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138

WOLFE OF THE KNOLL.

"Oh, grant us forever affianced to live,
And yearly, when Earth in her summer robe dresses,
For largess more ample, this simple boon give,
Our hands let us join, let our lips meet in kisses !"

Then Allfather smiled on the suppliant pair,
And blessed the sweet bond of their hearts' happy choosing —
Could any who heard them breathe forth that meek prayer,
A joy such as theirs think it blame to fear losing ?

Ever since, when their season of tryst cometh round,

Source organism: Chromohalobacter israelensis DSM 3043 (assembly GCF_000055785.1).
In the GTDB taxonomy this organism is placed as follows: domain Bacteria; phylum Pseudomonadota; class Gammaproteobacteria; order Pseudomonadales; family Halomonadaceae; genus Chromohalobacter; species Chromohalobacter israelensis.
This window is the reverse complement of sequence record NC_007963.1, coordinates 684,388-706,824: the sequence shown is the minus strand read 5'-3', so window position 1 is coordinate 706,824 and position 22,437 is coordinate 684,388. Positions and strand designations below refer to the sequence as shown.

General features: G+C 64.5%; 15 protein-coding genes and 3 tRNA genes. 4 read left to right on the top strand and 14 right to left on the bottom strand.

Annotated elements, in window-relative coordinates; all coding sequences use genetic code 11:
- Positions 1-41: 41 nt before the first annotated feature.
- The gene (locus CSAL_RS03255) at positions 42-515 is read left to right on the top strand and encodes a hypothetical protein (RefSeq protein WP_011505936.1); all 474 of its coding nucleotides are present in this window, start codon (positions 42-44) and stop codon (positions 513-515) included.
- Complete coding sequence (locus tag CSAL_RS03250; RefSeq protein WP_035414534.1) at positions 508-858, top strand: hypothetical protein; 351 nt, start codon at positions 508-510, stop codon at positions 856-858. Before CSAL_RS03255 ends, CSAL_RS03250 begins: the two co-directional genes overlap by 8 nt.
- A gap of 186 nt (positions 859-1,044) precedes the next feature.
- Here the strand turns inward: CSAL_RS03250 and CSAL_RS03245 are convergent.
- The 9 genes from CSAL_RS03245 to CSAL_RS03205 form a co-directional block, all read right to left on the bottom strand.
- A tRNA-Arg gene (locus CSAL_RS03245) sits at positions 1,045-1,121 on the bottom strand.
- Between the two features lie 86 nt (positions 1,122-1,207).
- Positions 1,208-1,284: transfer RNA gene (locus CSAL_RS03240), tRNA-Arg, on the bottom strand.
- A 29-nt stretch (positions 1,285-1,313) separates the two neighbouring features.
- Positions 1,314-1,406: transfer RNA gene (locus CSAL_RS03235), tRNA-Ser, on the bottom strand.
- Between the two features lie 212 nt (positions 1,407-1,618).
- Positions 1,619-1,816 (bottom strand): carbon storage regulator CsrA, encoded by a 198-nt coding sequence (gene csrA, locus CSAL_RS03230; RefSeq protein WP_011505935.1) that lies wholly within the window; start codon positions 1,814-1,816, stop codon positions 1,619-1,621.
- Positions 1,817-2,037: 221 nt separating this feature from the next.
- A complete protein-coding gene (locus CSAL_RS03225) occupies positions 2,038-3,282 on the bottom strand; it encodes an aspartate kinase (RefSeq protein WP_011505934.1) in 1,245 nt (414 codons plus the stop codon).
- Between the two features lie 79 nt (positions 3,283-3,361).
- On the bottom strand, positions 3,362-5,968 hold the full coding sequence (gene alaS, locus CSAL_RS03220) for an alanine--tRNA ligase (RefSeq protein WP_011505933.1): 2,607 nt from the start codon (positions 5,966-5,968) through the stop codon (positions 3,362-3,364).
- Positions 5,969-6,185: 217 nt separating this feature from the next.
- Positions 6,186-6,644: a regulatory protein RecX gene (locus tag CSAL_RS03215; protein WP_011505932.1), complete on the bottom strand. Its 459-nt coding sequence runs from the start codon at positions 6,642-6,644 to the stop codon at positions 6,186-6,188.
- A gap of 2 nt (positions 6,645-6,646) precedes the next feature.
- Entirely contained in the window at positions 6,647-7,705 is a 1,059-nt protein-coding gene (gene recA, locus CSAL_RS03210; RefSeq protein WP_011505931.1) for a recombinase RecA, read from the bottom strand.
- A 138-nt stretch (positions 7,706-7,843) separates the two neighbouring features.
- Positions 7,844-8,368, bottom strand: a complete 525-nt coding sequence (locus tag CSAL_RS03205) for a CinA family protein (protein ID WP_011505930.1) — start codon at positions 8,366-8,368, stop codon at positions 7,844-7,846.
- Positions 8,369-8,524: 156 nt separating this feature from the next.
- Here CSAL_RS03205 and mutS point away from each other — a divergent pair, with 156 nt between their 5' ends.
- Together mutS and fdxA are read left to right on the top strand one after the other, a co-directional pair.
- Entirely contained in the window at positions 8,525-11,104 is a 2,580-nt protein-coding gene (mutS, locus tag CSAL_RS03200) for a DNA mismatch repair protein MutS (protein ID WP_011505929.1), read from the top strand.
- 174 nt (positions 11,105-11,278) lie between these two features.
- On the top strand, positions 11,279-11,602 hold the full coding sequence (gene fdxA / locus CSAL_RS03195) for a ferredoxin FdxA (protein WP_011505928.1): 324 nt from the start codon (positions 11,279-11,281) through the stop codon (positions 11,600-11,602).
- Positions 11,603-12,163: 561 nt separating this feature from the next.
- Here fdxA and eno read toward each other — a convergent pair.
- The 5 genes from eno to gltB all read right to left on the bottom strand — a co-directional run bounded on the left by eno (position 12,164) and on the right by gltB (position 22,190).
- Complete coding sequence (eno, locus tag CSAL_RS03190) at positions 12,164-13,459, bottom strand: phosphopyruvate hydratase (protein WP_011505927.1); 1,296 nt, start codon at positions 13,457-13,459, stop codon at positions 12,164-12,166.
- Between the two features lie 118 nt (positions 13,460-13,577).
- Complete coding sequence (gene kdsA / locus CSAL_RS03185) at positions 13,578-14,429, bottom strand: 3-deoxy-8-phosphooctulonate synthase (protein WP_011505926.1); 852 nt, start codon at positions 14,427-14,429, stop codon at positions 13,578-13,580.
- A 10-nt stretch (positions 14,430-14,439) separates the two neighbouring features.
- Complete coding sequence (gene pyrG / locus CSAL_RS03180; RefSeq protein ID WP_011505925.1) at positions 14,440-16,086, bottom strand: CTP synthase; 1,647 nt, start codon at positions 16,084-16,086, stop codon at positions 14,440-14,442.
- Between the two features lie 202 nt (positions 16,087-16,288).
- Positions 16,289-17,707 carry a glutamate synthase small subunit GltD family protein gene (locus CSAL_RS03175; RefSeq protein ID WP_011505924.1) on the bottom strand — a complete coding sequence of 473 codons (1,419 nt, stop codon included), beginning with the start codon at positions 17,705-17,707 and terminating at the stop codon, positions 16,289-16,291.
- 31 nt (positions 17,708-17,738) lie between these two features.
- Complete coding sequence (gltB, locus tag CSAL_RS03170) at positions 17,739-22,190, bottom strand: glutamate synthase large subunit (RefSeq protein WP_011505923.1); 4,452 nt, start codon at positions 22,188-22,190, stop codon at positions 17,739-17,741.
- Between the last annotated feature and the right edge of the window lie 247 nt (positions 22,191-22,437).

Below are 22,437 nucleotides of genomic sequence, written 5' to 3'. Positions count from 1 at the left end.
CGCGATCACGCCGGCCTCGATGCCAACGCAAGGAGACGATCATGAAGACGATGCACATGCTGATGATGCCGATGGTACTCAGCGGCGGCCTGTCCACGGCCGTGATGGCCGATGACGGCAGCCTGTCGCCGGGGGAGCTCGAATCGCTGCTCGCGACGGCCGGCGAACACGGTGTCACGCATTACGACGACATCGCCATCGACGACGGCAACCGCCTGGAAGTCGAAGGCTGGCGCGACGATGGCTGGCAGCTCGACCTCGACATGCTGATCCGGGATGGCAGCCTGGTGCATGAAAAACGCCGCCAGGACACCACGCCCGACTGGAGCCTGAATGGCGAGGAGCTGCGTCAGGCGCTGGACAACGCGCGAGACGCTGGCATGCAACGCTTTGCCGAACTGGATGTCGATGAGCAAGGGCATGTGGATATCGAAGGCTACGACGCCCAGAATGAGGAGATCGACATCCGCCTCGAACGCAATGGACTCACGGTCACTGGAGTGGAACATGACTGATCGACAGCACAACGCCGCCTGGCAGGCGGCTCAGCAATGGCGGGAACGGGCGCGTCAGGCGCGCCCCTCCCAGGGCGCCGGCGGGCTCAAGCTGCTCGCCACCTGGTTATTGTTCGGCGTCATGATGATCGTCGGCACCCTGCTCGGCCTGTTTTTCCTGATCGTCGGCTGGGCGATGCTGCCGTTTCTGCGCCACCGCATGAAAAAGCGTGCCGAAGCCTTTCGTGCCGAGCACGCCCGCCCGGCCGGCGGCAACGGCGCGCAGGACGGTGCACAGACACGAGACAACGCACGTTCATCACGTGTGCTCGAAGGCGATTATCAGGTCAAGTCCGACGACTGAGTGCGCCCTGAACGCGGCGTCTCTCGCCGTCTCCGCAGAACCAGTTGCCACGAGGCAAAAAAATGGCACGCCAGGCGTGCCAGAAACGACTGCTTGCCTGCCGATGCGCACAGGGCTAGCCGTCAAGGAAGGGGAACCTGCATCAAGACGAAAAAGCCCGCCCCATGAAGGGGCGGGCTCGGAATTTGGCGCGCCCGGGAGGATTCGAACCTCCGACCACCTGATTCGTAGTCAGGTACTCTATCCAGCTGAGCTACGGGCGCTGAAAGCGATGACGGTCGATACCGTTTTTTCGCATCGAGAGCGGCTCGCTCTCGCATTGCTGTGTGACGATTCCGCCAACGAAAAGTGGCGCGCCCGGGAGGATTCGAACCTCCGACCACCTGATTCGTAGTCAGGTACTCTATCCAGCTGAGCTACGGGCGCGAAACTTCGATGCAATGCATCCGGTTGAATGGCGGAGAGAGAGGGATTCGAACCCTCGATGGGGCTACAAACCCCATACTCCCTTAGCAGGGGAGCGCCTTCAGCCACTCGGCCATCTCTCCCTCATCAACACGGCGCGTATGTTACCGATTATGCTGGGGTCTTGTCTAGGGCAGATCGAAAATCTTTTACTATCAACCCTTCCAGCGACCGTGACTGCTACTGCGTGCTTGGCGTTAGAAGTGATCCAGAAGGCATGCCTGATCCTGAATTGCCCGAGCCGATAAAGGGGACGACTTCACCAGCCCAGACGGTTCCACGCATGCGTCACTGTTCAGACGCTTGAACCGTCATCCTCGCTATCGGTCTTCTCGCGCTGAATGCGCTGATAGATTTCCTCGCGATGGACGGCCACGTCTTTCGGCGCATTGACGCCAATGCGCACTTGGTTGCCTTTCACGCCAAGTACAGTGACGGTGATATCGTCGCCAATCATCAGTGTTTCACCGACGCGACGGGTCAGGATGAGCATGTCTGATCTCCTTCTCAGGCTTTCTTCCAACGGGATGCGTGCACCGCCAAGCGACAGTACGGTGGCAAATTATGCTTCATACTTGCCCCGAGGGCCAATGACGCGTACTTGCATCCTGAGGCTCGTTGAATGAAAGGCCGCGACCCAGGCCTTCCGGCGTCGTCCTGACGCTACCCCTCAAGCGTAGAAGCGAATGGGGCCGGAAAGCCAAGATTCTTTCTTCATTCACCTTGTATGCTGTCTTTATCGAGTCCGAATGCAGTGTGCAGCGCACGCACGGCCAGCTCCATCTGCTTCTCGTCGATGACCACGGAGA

Kind Nature pours forth her best treasures to grace it,
Her brightest of beauty, her sweetest of sound,
And ne'er suffers frost or chill mist to deface it.

Know, then, when thou seest still at midsummer's tide
A flush in the West, when the red dawn is breaking,
'Tis the glow of the youth, 'tis the blush of his bride,
New troth-vows the lovers immortal are making !*

  * The Legend of the Midsummer Twilight is given in Kohl II., 278.
It is of Esthonian origin, and the names of the youth and maiden are Koit